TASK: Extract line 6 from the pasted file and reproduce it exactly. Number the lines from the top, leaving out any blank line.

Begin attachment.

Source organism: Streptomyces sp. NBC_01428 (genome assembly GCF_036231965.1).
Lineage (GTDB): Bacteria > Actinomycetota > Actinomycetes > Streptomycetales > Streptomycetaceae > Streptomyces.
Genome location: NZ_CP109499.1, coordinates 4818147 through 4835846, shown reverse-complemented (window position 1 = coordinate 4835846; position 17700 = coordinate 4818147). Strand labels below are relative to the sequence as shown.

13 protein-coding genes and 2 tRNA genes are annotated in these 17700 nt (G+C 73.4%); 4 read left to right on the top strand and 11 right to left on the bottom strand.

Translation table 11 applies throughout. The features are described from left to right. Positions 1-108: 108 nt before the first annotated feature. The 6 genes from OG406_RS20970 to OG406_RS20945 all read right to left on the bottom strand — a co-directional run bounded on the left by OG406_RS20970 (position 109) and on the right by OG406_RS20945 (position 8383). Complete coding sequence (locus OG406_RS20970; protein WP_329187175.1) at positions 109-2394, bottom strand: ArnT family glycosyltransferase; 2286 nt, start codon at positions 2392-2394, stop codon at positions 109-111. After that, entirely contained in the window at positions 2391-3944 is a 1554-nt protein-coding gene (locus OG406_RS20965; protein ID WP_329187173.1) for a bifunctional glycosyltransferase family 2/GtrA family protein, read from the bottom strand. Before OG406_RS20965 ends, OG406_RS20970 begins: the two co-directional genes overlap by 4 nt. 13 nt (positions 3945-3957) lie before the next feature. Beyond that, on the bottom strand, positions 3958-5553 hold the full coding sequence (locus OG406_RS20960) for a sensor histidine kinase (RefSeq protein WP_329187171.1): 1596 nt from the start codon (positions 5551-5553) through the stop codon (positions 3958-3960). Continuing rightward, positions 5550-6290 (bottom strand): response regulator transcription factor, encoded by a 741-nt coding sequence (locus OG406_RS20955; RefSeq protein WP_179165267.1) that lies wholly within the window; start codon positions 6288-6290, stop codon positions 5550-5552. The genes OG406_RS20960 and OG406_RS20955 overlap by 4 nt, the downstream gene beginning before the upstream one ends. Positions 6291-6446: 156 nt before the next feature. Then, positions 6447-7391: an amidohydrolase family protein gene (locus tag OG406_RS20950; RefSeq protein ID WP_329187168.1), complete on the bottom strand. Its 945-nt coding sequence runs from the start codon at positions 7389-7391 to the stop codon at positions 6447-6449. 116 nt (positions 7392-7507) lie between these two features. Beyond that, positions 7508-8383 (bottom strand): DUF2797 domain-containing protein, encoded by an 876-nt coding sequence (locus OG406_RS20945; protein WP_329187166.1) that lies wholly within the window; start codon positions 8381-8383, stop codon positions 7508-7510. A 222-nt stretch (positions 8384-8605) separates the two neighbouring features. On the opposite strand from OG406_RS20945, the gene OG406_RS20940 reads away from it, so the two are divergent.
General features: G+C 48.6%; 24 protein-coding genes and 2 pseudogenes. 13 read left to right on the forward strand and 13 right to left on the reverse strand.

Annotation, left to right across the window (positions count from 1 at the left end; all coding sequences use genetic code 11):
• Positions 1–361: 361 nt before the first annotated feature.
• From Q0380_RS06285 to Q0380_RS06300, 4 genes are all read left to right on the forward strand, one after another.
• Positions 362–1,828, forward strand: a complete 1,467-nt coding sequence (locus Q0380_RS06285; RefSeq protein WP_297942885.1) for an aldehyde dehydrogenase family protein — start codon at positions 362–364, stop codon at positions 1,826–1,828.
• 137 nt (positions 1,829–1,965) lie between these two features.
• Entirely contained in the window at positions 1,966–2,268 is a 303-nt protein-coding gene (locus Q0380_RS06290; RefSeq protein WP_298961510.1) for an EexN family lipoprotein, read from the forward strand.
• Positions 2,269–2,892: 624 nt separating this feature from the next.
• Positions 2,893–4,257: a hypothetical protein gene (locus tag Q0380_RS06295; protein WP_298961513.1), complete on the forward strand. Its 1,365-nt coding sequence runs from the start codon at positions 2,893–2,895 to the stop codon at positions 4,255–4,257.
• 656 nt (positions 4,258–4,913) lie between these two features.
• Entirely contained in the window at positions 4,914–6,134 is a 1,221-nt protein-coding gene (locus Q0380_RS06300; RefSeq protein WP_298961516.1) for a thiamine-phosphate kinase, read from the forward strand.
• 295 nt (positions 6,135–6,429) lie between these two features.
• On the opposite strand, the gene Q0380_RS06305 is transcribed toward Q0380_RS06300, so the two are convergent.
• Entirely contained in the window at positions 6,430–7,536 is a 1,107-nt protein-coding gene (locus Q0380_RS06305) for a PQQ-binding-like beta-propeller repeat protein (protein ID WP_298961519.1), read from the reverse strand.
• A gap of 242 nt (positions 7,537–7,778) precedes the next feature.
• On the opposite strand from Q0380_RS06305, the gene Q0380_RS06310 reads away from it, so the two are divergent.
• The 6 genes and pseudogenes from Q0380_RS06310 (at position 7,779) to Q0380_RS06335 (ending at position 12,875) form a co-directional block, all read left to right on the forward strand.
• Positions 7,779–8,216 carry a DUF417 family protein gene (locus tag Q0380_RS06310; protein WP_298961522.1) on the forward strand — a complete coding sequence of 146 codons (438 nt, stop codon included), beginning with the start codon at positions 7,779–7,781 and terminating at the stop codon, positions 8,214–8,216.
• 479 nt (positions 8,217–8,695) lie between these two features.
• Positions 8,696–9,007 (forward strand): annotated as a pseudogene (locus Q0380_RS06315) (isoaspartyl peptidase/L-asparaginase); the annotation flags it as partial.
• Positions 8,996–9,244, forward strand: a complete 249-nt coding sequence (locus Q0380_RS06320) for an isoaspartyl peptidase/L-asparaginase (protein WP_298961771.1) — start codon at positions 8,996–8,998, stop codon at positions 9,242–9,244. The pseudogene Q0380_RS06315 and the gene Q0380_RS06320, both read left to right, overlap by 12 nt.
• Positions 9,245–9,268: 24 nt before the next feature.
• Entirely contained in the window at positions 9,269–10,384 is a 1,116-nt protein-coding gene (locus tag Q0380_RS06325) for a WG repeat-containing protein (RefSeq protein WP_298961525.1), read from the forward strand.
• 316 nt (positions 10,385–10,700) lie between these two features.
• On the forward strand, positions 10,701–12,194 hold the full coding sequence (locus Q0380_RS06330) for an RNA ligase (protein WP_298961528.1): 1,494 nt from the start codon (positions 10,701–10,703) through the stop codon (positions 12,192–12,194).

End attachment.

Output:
General features: G+C 48.6%; 24 protein-coding genes and 2 pseudogenes. 13 read left to right on the forward strand and 13 right to left on the reverse strand.